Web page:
Kahn and Burroughs were contracted to design and install a portable PA system that Notre Dame football coach Knute Rockne used to oversee his team’s practice efforts. Rockne was delighted and dubbed the system his “electric voice.” Kahn liked the name, but changed it slightly.

As a first ever, the company delivered a portable public-address system to Notre Dame University for use by the legendary football coach Knute Rockne. As the well-known story relates, Rockne was recovering from an illness that made it difficult for him to supervise his four squads of players on four different practice fields. Kahn and Burroughs were contracted to design and install a portable PA system on the tower that Rockne used to oversee his team’s practice efforts. Equipped with four speakers, a preamp, a microphone and a series of switches, Rockne could now bark out instructions to his players. He was delighted and dubbed the system his “electric voice.”

Kahn liked the name, but changed it slightly. So it was that, on July 1, 1930, the company was incorporated as Electro-Voice.

Mic Development

Most of the microphones of the day were carbon button devices, and much like Georg Neumann had learned in Germany [see “Georg Neumann: Microphone Pioneer”], carbon button microphones were of poor quality. Also, manufacturing and distribution of microphones in the US was largely in the hands of Western Electric, which was loath to sell equipment to anyone other than its established licensees.

Kahn and Burroughs worked to advance the velocity [ribbon] concept. They invested in a lathe and a drill press and started turning out microphones at the rate of about one a week.

The fledgling, little Electro-Voice Company, which was comprised of Kahn and Burroughs, sensed an opportunity. Whereas Neumann had steered toward the development of electrostatic [condenser] units, Kahn and Burroughs worked to advance the velocity [ribbon] concept. They invested in a lathe and a drill press and started turning out microphones at the rate of about one a week.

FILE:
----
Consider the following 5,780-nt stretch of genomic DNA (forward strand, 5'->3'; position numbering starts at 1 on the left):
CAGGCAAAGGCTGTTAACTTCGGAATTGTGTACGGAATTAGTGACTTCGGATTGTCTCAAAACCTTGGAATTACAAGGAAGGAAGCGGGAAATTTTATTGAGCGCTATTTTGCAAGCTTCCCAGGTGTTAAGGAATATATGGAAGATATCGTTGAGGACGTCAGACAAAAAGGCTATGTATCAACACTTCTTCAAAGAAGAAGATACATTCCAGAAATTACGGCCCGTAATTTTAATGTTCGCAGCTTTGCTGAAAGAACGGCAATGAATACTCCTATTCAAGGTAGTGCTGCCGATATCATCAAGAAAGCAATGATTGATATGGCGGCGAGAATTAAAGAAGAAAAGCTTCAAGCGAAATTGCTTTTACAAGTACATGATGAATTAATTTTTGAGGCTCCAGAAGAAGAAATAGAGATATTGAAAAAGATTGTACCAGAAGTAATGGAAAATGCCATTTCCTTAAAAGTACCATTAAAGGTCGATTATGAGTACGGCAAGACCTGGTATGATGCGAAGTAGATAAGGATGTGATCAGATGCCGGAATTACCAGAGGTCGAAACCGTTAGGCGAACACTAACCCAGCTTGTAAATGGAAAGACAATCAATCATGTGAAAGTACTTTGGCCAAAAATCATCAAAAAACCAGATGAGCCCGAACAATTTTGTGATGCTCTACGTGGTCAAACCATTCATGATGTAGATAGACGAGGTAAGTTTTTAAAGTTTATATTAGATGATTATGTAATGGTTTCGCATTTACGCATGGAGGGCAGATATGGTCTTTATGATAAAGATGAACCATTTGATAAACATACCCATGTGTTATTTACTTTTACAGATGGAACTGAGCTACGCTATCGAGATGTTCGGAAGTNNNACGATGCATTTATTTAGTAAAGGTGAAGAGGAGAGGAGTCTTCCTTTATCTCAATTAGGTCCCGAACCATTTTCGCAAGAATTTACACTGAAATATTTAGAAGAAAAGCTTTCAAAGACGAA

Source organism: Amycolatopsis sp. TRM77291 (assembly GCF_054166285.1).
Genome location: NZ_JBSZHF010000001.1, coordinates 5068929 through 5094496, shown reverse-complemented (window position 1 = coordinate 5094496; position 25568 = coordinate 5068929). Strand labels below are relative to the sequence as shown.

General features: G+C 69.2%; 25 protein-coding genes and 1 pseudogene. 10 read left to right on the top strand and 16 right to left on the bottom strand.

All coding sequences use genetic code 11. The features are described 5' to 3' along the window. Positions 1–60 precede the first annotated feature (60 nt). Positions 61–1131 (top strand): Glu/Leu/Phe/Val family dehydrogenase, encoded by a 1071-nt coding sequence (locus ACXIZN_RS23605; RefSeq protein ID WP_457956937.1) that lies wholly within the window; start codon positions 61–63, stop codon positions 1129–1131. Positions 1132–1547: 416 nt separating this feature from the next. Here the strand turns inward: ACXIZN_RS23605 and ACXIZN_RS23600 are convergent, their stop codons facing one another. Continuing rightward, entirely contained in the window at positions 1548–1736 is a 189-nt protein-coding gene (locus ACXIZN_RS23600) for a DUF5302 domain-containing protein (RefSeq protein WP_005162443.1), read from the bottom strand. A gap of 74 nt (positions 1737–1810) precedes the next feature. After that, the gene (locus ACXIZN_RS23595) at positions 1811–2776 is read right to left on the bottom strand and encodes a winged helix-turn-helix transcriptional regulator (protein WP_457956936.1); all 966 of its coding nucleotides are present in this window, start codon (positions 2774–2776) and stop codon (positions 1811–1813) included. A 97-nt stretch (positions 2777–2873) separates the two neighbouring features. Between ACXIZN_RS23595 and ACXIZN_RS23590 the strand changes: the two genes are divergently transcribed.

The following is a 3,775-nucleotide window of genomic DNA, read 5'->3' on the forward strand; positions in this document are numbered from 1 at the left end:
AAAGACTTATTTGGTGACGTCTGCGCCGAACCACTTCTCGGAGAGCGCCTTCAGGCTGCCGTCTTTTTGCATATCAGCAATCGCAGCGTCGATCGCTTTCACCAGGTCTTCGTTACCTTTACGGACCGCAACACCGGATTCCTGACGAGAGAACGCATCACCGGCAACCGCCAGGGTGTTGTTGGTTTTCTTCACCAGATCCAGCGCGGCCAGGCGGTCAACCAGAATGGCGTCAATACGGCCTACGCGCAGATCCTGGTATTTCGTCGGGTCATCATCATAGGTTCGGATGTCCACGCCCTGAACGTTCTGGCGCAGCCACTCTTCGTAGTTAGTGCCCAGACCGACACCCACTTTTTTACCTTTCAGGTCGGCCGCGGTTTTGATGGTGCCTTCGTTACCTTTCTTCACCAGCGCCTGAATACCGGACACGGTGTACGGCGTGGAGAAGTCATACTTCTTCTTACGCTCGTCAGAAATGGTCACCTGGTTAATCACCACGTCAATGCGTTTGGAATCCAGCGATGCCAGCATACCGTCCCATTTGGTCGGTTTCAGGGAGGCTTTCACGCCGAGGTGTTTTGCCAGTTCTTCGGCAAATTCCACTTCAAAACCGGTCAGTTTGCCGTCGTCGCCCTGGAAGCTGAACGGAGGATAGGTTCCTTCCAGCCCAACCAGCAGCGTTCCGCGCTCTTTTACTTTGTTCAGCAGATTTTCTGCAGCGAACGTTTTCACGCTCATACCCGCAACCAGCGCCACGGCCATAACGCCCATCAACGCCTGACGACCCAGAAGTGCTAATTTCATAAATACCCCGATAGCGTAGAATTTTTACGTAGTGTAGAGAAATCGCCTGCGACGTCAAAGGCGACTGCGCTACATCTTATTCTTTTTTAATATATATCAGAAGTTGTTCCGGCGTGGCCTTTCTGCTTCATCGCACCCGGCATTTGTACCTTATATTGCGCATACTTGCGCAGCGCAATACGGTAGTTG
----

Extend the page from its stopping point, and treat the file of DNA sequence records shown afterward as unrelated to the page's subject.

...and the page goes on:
As the 1930s progressed, carbon button microphones were being replaced rapidly by the velocity microphone, in which a thin aluminum ribbon was suspended between two magnetic pole pieces. The ribbon was connected through a transformer to a suitable amplifier. One of the drawbacks of the velocity microphones of the time was their susceptibility to hum pickup. Consequently, the utility of the velocity microphone was limited despite its superior reproduction.

RCA designs overcame the problem with stronger magnets and heavy shielding, but this increased the cost, so the RCA units were not used widely for public address systems. The guilty component was the step-up transformer that consisted of a single winding and a high permeability core. Kahn came to the conclusion that the answer lay in the development of a humbucking transformer, in which the transformer secondary was in two sections and the windings opposed; any extraneous induced hum would be cancelled.

One of the drawbacks of the velocity microphones of the time was their susceptibility to hum pickup. Kahn came to the conclusion that the answer lay in the development of a humbucking transformer.

After considerable experimentation, Kahn came up with what he considered a satisfactory solution. Inasmuch as there was no commercial supplier for the “L” laminations required for the Kahn transformer, a homemade die punched them out in the Electro-Voice shop. The hum-free velocity microphone became a reality and went on to rack up record sales.

Economic Recovery

As the depression dragged on, Burroughs became disheartened and decided to withdraw from the company. Kahn assumed his obligations and stock, and struggled on. By 1933, all the debts of the prior defunct company had been satisfied, and the Electro-Voice Company (EV) was essentially debt-free. Earnings began to grow to the point that, by 1936, EV had 20 employees and was turning out a range of dynamic and velocity microphones.

Kahn with his ham radio.